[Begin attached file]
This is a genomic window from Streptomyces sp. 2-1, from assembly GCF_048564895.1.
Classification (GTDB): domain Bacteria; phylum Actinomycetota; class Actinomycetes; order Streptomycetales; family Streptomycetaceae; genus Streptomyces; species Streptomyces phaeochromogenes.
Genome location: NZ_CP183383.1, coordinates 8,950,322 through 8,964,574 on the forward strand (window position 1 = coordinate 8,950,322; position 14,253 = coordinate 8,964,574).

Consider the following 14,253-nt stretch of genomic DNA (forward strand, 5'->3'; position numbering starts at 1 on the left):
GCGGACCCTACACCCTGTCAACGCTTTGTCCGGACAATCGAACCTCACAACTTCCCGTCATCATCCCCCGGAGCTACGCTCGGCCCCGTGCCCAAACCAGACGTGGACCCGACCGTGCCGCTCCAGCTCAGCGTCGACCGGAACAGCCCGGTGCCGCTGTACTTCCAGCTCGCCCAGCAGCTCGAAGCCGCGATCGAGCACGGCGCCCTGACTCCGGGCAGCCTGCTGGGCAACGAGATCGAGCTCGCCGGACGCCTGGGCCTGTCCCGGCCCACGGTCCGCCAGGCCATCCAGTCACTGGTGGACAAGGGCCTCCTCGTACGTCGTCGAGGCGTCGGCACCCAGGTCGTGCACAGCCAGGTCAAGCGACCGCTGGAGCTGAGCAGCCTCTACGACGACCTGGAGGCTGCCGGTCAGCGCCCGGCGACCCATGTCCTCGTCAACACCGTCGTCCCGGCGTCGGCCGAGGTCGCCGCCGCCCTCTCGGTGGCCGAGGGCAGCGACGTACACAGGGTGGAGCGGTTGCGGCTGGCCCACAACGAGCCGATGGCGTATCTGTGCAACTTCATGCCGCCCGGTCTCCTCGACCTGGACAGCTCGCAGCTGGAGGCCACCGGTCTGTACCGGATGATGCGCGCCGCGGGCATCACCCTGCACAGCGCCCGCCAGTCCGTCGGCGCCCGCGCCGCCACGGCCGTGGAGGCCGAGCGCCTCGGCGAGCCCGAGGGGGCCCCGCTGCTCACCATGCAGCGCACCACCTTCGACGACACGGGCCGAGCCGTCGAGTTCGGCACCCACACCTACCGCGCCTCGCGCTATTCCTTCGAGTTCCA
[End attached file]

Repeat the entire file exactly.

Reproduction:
This is a genomic window from Streptomyces sp. 2-1, from assembly GCF_048564895.1.
Classification (GTDB): domain Bacteria; phylum Actinomycetota; class Actinomycetes; order Streptomycetales; family Streptomycetaceae; genus Streptomyces; species Streptomyces phaeochromogenes.
Genome location: NZ_CP183383.1, coordinates 8,950,322 through 8,964,574 on the forward strand (window position 1 = coordinate 8,950,322; position 14,253 = coordinate 8,964,574).

Consider the following 14,253-nt stretch of genomic DNA (forward strand, 5'->3'; position numbering starts at 1 on the left):
GCGGACCCTACACCCTGTCAACGCTTTGTCCGGACAATCGAACCTCACAACTTCCCGTCATCATCCCCCGGAGCTACGCTCGGCCCCGTGCCCAAACCAGACGTGGACCCGACCGTGCCGCTCCAGCTCAGCGTCGACCGGAACAGCCCGGTGCCGCTGTACTTCCAGCTCGCCCAGCAGCTCGAAGCCGCGATCGAGCACGGCGCCCTGACTCCGGGCAGCCTGCTGGGCAACGAGATCGAGCTCGCCGGACGCCTGGGCCTGTCCCGGCCCACGGTCCGCCAGGCCATCCAGTCACTGGTGGACAAGGGCCTCCTCGTACGTCGTCGAGGCGTCGGCACCCAGGTCGTGCACAGCCAGGTCAAGCGACCGCTGGAGCTGAGCAGCCTCTACGACGACCTGGAGGCTGCCGGTCAGCGCCCGGCGACCCATGTCCTCGTCAACACCGTCGTCCCGGCGTCGGCCGAGGTCGCCGCCGCCCTCTCGGTGGCCGAGGGCAGCGACGTACACAGGGTGGAGCGGTTGCGGCTGGCCCACAACGAGCCGATGGCGTATCTGTGCAACTTCATGCCGCCCGGTCTCCTCGACCTGGACAGCTCGCAGCTGGAGGCCACCGGTCTGTACCGGATGATGCGCGCCGCGGGCATCACCCTGCACAGCGCCCGCCAGTCCGTCGGCGCCCGCGCCGCCACGGCCGTGGAGGCCGAGCGCCTCGGCGAGCCCGAGGGGGCCCCGCTGCTCACCATGCAGCGCACCACCTTCGACGACACGGGCCGAGCCGTCGAGTTCGGCACCCACACCTACCGCGCCTCGCGCTATTCCTTCGAGTTCCA